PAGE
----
Lead accumulation in shin bone linked to treatment-resistant hypertension

A study has found that treatment-resistant hypertension may be associated with low-level accumulation of lead in the shin bone of men.

Lead - By Jiri VaclavekImage Credit: Jiri Vaclavek / Shutterstock

As reported in the Journal of the American Heart Association, Park and team tested lead levels in the blood, kneecaps and tibia of 475 men with hypertension, 97 of whom had high blood pressure that did not respond positively to treatment.

The men were monitored by the Normative Aging Study (NAS), a longitudinal Veterans Affairs study started in 1963 to characterize health and disease risk factors that impact the aging process.

After adjusting for age, race, body weight, cigarette smoking and other demographic, lifestyle and socioeconomic factors, the researchers found a 19% greater risk of resistant hypertension for every 1 µg increase in lead in the tibia.

No such significant association was identified when the kneecap or blood were tested.

Our study demonstrates that cumulative lead burden, as measured by cortical bone in the tibia (shin bone), may be an unrecognized risk factor for drug-resistant hypertension. We believe this is the first study to find this association.”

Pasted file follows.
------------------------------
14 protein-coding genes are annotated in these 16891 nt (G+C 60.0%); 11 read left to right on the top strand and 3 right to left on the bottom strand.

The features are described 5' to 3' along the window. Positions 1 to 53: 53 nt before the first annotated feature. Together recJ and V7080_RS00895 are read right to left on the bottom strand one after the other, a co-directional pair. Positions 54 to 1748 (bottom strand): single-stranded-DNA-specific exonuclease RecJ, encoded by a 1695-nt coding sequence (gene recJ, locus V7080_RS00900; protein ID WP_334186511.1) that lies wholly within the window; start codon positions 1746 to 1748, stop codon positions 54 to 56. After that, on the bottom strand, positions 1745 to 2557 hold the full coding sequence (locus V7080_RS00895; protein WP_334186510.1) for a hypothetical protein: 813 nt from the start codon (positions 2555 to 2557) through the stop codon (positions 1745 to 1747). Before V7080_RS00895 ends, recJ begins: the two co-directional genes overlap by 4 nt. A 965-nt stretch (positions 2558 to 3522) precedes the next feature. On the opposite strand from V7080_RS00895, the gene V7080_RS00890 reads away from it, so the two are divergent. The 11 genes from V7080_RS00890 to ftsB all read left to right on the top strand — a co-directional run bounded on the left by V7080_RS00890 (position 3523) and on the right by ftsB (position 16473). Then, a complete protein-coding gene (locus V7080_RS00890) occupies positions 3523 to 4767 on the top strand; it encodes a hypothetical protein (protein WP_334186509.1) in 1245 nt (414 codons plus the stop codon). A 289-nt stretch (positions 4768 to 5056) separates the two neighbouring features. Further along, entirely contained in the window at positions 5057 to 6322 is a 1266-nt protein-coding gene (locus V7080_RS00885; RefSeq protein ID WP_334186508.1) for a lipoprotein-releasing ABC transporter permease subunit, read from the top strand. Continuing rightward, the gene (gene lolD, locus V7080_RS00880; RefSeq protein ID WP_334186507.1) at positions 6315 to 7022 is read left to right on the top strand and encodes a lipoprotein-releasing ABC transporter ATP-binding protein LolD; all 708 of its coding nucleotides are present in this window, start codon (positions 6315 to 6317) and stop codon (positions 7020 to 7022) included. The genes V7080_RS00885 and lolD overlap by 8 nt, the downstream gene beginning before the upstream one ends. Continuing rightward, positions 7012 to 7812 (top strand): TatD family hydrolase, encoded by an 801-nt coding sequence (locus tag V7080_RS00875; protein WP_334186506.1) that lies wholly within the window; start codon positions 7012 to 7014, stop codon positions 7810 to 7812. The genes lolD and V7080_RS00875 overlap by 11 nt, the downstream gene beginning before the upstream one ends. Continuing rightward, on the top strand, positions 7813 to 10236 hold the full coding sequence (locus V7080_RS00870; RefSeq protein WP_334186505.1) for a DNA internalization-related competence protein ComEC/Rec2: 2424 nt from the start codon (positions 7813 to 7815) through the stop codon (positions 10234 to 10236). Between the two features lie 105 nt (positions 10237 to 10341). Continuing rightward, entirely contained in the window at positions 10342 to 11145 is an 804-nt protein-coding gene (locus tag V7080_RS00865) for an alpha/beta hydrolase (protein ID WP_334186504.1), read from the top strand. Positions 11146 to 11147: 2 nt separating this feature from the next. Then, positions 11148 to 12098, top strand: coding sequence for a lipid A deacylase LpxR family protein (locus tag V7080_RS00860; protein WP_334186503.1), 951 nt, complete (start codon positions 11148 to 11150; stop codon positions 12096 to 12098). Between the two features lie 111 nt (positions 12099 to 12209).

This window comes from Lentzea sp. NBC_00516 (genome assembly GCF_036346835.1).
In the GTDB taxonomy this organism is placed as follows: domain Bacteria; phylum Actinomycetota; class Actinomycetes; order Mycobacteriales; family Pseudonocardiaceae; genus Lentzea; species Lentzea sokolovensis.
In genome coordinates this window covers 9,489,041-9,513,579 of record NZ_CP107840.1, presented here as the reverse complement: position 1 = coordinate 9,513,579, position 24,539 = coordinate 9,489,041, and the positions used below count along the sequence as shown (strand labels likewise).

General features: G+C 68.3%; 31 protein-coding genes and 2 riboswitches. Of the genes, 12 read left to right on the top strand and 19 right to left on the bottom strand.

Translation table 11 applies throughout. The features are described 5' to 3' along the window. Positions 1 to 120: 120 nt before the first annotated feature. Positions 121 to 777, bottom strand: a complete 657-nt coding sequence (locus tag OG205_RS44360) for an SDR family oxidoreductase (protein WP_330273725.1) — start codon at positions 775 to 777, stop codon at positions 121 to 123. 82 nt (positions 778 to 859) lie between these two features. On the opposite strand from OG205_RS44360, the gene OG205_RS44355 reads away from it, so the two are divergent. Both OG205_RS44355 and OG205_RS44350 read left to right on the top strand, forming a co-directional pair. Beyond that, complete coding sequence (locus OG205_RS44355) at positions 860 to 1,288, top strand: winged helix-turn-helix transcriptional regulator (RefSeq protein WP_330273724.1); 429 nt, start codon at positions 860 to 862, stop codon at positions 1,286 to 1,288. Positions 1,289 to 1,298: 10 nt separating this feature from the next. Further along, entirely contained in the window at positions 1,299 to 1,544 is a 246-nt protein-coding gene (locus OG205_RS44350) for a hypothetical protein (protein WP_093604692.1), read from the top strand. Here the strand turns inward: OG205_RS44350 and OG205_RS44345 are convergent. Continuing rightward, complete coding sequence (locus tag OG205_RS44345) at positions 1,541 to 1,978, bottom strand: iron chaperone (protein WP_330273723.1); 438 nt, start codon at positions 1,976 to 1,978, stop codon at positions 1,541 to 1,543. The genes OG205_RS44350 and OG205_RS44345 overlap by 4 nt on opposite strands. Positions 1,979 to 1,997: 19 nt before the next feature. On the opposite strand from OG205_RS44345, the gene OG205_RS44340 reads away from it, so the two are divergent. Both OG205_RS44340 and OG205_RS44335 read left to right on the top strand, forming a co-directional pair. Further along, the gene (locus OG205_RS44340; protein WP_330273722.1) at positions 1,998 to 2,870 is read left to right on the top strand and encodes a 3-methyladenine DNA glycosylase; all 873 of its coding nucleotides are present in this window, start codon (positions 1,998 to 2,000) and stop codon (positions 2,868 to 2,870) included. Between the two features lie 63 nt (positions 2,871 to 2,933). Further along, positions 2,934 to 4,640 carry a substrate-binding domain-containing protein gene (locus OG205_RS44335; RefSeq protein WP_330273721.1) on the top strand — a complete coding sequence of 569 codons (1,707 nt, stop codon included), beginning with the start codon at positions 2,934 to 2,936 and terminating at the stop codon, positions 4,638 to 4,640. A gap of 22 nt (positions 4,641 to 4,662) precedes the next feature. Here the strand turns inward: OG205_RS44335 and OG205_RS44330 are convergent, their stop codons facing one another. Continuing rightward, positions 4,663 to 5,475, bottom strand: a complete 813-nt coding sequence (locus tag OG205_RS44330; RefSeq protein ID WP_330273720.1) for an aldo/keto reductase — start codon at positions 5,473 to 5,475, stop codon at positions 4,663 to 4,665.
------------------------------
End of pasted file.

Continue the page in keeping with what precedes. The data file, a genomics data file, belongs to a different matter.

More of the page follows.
Professor Sung Kyun Park, Lead Author, University of Michigan

Park says that laws limiting exposure to lead have been around for decades but that it has recently been recognized that lead remains an environmental toxin that is still with us.

He suggests that this likely reflects the long after-effects of historically high lead exposures, but that it could also reflect ongoing exposure to lead as the result of an aging infrastructure where many urban areas still have older, lead-containing water pipes.

Since the lead problems in the drinking water in Flint, Michigan, have surfaced, the issue has become more troubling, especially in older U.S. cities."

Professor Sung Kyun Park, Lead Author

Source:

Lead accumulation in shin bone may be associated with resistant high blood pressure.

Sally Robertson

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Sally Robertson

Sally first developed an interest in medical communications when she took on the role of Journal Development Editor for BioMed Central (BMC), after having graduated with a degree in biomedical science from Greenwich University.

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